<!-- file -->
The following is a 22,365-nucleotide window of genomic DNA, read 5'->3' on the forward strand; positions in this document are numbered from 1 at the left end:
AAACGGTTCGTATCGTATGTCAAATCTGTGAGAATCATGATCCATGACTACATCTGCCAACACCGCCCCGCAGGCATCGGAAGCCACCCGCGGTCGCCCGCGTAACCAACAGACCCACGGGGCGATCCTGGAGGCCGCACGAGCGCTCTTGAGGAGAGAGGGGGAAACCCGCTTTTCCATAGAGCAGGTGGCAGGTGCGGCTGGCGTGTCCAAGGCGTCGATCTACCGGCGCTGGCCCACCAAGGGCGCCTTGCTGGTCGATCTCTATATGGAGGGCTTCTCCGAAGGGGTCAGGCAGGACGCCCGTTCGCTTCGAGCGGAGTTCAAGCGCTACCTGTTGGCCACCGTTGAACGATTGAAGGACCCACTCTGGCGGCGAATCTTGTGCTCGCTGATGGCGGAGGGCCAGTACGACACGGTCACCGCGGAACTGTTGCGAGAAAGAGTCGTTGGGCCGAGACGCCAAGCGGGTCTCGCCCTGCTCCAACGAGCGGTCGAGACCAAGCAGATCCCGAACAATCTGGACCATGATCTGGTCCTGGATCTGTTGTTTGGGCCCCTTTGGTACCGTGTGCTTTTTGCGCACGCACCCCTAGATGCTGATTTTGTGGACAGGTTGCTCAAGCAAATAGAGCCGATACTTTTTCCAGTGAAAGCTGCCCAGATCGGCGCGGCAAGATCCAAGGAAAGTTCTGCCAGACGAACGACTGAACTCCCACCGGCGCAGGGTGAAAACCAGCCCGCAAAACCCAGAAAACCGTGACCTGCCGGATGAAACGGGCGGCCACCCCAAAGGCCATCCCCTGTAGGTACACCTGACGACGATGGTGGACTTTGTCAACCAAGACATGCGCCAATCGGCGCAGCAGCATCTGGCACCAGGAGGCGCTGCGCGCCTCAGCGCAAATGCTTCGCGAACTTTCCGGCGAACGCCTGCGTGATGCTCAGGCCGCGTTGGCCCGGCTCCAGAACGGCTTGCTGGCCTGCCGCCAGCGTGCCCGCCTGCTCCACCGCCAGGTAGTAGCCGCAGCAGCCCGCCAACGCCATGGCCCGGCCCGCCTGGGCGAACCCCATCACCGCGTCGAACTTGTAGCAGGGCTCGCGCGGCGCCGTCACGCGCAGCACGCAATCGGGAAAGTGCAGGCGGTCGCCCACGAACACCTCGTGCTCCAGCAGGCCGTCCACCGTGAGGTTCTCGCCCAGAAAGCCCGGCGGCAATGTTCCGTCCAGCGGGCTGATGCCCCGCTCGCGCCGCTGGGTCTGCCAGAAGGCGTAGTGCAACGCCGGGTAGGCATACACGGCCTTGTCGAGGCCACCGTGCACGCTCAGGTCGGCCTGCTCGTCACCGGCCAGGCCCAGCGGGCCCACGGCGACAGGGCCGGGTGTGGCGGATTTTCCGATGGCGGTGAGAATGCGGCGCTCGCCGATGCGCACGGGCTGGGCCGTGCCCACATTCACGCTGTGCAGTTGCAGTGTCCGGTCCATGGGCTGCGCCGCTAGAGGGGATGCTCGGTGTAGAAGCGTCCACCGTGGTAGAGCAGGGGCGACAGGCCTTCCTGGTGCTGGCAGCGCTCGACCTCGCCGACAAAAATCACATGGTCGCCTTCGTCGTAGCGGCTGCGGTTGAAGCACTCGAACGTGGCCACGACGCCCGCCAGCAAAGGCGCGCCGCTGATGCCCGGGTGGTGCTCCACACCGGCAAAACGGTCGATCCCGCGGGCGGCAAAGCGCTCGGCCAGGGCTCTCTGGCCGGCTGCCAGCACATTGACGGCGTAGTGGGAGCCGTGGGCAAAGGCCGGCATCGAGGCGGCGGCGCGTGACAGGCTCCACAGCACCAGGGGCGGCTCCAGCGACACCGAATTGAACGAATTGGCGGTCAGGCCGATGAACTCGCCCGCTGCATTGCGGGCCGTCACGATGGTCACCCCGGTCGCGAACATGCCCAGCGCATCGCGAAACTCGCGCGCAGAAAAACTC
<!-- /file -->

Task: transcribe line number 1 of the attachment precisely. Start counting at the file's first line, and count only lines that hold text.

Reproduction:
The following is a 22,365-nucleotide window of genomic DNA, read 5'->3' on the forward strand; positions in this document are numbered from 1 at the left end: